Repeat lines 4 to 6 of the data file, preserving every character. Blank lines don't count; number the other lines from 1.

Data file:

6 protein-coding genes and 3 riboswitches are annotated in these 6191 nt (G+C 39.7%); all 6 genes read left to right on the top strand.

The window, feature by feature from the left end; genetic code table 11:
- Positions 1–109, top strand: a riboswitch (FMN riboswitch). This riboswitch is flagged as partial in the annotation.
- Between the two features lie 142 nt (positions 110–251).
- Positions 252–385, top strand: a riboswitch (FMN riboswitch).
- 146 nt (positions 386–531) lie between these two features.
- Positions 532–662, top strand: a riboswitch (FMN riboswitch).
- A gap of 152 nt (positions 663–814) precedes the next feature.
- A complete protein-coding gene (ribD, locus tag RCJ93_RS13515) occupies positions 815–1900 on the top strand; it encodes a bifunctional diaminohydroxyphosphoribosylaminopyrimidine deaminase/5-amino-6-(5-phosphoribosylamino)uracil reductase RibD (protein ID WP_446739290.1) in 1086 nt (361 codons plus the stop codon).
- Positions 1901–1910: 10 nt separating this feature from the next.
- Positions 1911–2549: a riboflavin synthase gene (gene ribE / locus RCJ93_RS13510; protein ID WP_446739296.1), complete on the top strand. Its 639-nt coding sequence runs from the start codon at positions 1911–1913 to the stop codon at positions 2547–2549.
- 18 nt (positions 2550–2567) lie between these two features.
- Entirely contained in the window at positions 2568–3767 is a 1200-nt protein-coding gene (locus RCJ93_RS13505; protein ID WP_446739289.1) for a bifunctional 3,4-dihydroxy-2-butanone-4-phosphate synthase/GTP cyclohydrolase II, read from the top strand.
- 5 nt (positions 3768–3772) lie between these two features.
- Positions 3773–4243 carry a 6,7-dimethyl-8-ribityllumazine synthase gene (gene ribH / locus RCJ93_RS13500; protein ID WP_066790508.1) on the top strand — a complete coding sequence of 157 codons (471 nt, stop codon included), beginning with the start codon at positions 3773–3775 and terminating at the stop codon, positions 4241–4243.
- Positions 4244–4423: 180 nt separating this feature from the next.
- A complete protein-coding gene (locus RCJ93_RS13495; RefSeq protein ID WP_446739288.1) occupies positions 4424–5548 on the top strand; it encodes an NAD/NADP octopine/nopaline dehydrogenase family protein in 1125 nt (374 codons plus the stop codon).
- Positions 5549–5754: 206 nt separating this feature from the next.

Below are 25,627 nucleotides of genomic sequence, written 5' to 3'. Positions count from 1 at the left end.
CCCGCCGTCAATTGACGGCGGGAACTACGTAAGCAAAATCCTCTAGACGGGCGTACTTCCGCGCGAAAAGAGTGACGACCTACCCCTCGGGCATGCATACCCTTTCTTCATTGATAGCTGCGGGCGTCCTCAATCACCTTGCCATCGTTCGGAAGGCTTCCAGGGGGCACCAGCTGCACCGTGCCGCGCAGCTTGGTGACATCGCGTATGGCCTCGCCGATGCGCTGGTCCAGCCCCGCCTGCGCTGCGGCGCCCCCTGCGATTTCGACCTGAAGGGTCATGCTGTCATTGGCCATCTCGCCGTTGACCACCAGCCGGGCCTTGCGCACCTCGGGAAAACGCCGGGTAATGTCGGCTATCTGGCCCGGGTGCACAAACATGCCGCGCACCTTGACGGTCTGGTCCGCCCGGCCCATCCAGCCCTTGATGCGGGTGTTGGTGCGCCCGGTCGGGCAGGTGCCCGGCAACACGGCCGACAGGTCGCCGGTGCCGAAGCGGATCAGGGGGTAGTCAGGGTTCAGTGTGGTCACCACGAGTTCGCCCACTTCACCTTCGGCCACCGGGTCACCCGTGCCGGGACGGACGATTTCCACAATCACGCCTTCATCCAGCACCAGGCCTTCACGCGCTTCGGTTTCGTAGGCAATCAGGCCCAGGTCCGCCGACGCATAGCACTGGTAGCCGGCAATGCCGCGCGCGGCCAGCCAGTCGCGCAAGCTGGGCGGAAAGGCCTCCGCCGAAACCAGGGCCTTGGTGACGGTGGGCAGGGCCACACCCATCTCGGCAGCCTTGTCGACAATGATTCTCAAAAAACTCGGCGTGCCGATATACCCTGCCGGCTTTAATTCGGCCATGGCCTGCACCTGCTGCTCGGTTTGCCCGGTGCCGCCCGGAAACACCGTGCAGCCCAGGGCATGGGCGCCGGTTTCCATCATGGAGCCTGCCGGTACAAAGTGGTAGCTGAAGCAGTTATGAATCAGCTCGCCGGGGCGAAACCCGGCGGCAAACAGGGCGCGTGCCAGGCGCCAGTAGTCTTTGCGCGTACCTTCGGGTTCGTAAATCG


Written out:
- Between the two features lie 142 nt (positions 110–251).
- Positions 252–385, top strand: a riboswitch (FMN riboswitch).
- 146 nt (positions 386–531) lie between these two features.